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How To Outfit A Group Into Scrubs

Being able to outfit a group of employees is a key skill for scrub stores owner to know. And the best scrub store consulting agency in the USA knows how to outfit groups. Because we are also scrub store owners, and we are here to help other scrub store owners.

The purpose of this article is to describe how to outfit groups of all sizes and what "tools" you might find useful. It always helps to have as many tools in your toolkit as possible.


First, the scrub store owner (SSO) and the client must decide on which scrubs the employees should wear. Tools to do this are vendor catalogs, web links to products, and product samples. Another tool that you may need is a pricing sheet, with the discount included, ready to hand to the client.

Second, once the client has chosen which scrubs they want, this is a good time to discuss embroidery. The two tools you can use for this are an embroidery order form and a pricing sheet. If the cost of embroidery was not included in the first pricing sheet, this is the time to discuss pricing and turnaround time. If the client does not have a digitized logo, have an option to get their logo digitized ready for them.

The third step is to size all the employees. Getting each employee's sizes correct from the beginning of the process is the key to success. Two good tools to have for this task are: a sizing run to drop off at their office and a group sizing form for them to fill out. Another option is to have the employees come to the scrub store and try on the scrubs for size. The group sizing form is still used to record the employees' sizes and kept at the scrub store. Try to avoid any scenario where an employee does not try the chosen scrubs on to get their size.

Once the sizing is complete, the fourth step is to place the order with the vendor. Be sure to send the client a copy of the order, with the employees names next to their own order. This tracking tool – whether a quote form, or invoice form, or custom form – will do two things. It will reassure the client that you are tracking everyone’s order. And almost inevitably, an employee comes to the client and asks “what size did I order again?” This tool provides the answer to the client before they have to ask. Be sure to keep the client updated on the order status if delivery is going to take longer than five business days.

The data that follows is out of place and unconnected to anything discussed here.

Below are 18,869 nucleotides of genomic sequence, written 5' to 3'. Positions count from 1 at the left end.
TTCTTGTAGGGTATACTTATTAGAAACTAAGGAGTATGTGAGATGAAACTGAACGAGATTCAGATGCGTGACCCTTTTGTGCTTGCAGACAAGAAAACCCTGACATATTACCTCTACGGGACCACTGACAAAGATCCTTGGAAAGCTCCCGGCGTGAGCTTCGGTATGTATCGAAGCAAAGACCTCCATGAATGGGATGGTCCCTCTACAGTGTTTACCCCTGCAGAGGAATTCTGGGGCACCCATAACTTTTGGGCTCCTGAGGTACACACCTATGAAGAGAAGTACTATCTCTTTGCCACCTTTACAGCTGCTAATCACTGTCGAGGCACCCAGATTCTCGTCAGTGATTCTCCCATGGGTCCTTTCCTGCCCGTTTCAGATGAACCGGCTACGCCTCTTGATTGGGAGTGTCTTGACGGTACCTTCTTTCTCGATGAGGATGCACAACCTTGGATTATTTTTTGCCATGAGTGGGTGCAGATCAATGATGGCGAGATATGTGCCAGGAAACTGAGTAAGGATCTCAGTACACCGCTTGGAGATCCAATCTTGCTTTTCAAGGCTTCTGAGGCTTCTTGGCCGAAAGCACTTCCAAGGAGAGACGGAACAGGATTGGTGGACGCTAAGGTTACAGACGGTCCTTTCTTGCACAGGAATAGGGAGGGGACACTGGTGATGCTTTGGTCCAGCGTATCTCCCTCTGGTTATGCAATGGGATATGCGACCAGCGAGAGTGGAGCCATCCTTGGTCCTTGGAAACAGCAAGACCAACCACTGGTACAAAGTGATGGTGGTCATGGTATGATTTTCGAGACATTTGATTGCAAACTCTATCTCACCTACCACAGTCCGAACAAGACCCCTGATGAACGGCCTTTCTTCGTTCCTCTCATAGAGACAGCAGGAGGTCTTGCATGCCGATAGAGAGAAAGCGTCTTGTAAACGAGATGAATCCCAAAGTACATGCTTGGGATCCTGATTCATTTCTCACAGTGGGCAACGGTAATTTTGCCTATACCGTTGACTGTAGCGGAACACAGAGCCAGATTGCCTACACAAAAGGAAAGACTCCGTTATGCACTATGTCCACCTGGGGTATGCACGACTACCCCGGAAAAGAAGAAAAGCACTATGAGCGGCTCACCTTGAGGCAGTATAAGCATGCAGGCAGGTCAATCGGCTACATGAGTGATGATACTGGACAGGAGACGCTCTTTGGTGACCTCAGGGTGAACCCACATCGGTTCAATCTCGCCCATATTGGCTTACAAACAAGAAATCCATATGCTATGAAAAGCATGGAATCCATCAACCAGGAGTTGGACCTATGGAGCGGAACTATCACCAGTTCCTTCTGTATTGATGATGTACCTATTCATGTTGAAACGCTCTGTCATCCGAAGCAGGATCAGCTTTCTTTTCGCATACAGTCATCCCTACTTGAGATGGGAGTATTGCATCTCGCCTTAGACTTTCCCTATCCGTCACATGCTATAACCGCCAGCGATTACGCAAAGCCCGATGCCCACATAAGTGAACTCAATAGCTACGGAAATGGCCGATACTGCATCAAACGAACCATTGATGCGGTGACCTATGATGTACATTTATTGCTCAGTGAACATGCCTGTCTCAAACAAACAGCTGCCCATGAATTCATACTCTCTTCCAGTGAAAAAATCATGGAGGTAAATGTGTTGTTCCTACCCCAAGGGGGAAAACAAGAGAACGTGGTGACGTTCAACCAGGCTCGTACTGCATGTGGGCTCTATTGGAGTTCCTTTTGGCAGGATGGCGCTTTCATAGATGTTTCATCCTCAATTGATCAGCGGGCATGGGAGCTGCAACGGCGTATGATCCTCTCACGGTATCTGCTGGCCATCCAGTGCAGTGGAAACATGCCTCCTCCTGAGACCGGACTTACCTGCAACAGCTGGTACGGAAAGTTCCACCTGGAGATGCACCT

It is when the order is received, embroidered, and ready for delivery that the next crucial steps are taken correctly. Check, recheck, and then double check that each employees order is in its own bag, that the employee’s name is hand written on the outside, and that each order is 100% correct. If the scrubs are delivered to the client and then distributed to the employees with minimal issues, you have just created a loyal client.

The seventh and last step is to manage all exchanges and returns for the client. Make sure you head off any possible pain point by telling the client that if any employee has an issue with their order, to come straight to the scrub store with it. This involves your #1 customer-facing tool: Your return policy. Go over it with the client to establish the conditions that returns and exchanges will be accepted.

In closing: At the end of the day, if the client is happy with the services you provided, you have done your job well. Word-of-mouth can absolutely help young scrub stores, but it can also hurt them. Do a good, professional, and thorough job every time, and you will find success.

Those seven steps are the basic principles of outfitting a group. For more information, contact the best scrub store consulting agency in the USA, at, or call or text Jason at (913) 775-2447. Or you can go to to learn more.

You have this author's permission to use this article as you wish. Use it to form the basis of your own blog on outfitting a group. Use most of it as a post onto your social media. Publish it unchanged as an article on your own website. Use it for instructions to a potential client on how you would outfit their group. Please place a link back to this site within that blog, post, or article.